Skip to Content
Find More Like This
Return to Search

MorphoHawk

Applying the principles of mathematic morphology to image and data analysis

Idaho National Laboratory

Contact INL About This Technology

Technology Marketing Summary

Computers and automated systems have accelerated productivity and improved quality and reliability for nearly everything in our modern world, and are destined to take on increasing roles as time moves on. One major limiting factor for automated systems is their inability to categorize and recognize objects, particularly under changing lighting or other conditions. Examples of how this could be useful include automatically detecting manufacturing defects, analyzing changes between two images (e.g. medical scans), noise filtering in radio frequency communications, and extracting weak signals or images from various sources.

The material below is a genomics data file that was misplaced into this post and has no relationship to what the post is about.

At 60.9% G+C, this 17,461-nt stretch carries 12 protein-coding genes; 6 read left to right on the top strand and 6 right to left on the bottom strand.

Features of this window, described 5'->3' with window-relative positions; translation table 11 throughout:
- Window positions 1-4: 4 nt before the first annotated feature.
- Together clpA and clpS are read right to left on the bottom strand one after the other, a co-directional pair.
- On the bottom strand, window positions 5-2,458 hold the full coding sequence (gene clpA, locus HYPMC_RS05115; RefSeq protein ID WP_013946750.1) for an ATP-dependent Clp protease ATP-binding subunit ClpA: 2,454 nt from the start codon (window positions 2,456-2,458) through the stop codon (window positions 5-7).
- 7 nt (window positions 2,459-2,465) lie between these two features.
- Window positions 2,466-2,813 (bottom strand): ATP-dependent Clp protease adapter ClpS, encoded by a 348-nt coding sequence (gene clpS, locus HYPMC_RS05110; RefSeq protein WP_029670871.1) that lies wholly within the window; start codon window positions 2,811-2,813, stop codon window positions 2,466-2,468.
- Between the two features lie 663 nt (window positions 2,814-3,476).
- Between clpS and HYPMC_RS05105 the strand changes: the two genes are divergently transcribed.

Current approaches to making “smart” systems generally build custom solutions for every problem with very specific outcomes. Examples include self-driving car systems and facial recognition software, which have very specific features and approaches built in that usually do not translate to other applications very well. Other examples, such as automatic defect detection, require tightly controlled lighting and often require the object being inspected to be in the same position to be able to identify problems. Generally, these automated systems can, when conditions match the programmed expectations, identify that there is a problem, but have very limited ability when measurement conditions are dynamic or the situation changes in unanticipated ways.

Description